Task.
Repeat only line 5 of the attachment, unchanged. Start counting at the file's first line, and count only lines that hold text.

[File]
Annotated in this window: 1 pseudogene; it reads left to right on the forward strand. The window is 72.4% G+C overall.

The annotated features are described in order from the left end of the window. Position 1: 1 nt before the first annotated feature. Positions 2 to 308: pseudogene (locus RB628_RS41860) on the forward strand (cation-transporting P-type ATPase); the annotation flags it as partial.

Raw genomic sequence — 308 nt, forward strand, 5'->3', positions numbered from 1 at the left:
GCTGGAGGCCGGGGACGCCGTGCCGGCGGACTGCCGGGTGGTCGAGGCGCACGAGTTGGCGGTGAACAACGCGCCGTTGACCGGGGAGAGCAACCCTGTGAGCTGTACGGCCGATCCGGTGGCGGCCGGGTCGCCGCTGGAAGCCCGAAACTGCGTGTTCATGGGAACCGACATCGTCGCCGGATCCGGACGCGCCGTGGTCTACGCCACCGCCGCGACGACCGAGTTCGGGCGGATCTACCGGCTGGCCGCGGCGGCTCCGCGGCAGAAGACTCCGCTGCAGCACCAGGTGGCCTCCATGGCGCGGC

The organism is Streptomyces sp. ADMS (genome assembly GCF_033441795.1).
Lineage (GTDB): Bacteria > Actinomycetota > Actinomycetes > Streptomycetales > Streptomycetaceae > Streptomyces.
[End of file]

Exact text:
The organism is Streptomyces sp. ADMS (genome assembly GCF_033441795.1).